October 29th, 2009
by Jodi · Filed Under: Nutrition
Adding supplements to your daily regimen while worthwhile can be expensive and a shot in the dark if you are not sure what you are doing. Try not to add in every supplement you read about in your favorite monthly magazines. I find athletes are privy to fake food supplements more than pills and dieters are more likely to pop a pill than select a drink. Before you decide to put any of these things in your diet, know why you are doing it and how you should put them in to be safe.
The Fabulous Four:
Although you may hear that you can get all you need from your food that is pure fiction. You would have to eat the broad side of a barn to get enough vitamins in a multi and that’s not very comfortable. As an athlete, you need more than the general public in terms of nutrients so find a high quality, USP certified multivitamin to add into your regimen.
Can’t say enough about fish oil capsules. Buying a good one goes a long way towards avoiding the burps and such, so look for pharmaceutical grade quality and it should be 3rd party tested. Besides making you more insulin sensitive, fish oils help boost your memory, soften your skin and shine up your hair. They are invaluable but not the same as good fat so don’t try to sub one for the other.
The ultimate fat burner is a definite must in your diet. Better taken throughout the day than in one big lump, calcium’s primary role is an obvious one with bone health but not so obvious with the other roles it plays in your body. Flexing muscles, aiding in blood clotting and moving nutrients in and out of cells are other benefits from having enough calcium in your diet. Since it is not readily absorbed, make sure your supplement has Vitamin D in it to get all the benefits.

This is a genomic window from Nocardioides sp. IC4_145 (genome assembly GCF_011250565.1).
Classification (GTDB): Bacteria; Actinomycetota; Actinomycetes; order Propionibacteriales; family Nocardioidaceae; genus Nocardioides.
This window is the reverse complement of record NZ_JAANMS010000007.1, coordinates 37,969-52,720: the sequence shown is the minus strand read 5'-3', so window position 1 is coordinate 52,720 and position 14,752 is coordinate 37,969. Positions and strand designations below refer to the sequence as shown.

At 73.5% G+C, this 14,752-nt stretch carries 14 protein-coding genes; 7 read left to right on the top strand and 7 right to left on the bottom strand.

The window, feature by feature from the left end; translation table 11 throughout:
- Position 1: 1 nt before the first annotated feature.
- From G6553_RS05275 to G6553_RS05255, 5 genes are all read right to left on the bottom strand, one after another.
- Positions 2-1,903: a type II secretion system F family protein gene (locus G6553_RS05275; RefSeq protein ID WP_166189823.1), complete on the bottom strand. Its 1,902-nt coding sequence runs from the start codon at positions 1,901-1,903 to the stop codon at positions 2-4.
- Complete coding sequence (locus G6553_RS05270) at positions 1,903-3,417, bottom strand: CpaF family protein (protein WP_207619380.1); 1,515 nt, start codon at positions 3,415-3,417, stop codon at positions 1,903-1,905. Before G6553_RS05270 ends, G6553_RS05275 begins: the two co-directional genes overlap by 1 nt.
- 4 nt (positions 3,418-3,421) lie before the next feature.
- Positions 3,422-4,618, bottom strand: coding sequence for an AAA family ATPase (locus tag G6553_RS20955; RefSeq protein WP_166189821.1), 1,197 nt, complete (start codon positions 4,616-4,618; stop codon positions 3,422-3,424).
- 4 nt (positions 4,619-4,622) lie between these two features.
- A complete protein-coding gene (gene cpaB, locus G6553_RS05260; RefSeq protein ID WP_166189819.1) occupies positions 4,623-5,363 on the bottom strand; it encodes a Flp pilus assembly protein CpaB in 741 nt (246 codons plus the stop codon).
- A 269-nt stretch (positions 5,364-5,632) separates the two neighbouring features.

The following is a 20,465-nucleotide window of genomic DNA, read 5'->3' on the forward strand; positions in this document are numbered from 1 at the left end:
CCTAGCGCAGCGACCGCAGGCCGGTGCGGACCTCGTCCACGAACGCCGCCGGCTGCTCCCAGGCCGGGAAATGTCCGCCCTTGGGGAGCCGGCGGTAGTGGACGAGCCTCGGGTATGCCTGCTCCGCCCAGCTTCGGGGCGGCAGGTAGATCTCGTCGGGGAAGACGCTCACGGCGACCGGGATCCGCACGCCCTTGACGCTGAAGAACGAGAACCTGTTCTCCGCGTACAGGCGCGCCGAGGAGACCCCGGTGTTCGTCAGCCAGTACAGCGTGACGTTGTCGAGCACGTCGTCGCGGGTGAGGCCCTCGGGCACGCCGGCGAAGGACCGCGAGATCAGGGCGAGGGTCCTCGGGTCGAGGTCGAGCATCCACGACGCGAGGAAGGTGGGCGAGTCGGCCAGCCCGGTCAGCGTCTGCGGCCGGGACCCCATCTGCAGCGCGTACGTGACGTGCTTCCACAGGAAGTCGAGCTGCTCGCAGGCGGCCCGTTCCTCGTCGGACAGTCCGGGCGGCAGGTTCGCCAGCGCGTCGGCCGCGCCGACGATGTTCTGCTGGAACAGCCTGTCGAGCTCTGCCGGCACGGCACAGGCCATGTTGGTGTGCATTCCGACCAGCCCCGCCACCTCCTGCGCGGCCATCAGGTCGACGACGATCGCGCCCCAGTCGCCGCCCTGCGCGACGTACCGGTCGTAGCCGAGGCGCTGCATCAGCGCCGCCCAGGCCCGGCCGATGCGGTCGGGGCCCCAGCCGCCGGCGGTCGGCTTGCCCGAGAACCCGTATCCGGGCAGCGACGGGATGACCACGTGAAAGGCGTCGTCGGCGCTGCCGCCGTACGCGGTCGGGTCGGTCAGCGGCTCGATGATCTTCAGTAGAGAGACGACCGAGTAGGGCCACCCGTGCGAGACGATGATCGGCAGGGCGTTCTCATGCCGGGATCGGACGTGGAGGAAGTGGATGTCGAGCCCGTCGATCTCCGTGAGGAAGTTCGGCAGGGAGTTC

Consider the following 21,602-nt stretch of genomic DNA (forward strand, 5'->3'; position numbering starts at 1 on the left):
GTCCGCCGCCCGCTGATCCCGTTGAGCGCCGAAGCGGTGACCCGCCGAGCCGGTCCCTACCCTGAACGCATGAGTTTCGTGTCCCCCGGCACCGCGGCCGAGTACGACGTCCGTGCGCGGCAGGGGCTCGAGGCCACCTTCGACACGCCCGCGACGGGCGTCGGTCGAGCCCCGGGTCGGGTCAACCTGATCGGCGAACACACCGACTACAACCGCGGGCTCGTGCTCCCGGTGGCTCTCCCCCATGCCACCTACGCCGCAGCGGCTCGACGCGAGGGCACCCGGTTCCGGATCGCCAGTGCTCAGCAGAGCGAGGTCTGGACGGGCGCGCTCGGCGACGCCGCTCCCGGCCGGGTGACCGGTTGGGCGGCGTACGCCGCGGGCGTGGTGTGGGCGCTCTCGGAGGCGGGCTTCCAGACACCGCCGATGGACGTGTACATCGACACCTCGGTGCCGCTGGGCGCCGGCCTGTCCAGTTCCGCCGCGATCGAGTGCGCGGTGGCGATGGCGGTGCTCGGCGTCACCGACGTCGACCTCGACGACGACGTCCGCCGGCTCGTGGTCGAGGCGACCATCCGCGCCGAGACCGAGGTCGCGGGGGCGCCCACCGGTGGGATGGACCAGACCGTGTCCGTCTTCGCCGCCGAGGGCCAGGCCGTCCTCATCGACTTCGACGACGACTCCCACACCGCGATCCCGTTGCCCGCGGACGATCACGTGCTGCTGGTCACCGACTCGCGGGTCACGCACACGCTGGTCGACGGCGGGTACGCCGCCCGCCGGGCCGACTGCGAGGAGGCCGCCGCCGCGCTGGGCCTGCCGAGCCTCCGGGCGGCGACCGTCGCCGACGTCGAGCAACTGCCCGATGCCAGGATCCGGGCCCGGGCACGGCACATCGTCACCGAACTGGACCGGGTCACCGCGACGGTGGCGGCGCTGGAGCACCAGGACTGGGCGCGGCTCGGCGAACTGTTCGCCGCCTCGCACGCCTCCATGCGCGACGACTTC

Branched chain amino acids are by far one of the most essential nutrients in an athlete’s diet when it comes to performance. Leucine, Isoleucine and valine are the amino acids that make up the trio but it’s leucine that’s causing all the hype. Known to enhance performance in endurance athletes and provide muscle back up for strength athletes, leucine and the other 2 keep the Energizer bunny going long after the energy is gone.
Worth it? YES
Backed in studies? Yes
Benefits: Athletic performance, increased strength, increased hypertrophy, less muscle soreness, etc.
Downfalls: Water retention…if you think Willy Wonka with the Oompas you are on the right path…
Worth it? As a pick me up, yes. Fat burner? No
Backed in studies: Yes, but for certain things. Do your homework here.
Benefits: Get up and go, improved athletic performance, some weight loss benefit
Downfalls: There can be many. When taken in moderation like coffee, not much. If you decide to venture into the world of designer coffees and energy drinks, know what you are taking before you start.
Worth it? Yes if you can afford it. No if you cannot.
Backed in studies: Yes, but very few correlate directly with exercise.
Benefits: Increased immunity. Taking it keeps you from depleting your own.
Downfalls: You could be increasing the value of your urine and that’s about it. Very hard to prove it is “working”.
Worth it? Only if you are deficient
Backed in studies: Not as far as I can see…
Benefits: Supposed to increase fat burning
Downfalls: No reported health risks other than what happens to your wallet.
There are many more that I could go on and on with but I am saving that for when I do the series on vitamins and ergogenic aids. I have not covered any of the performance enhancing supplements or the latest in goos/gels/powders and drinks. When I do, I will go a bit more into detail and how they are taken. In the mean time, think about the fab four, run it by your doc and then get to improving your performance immediately!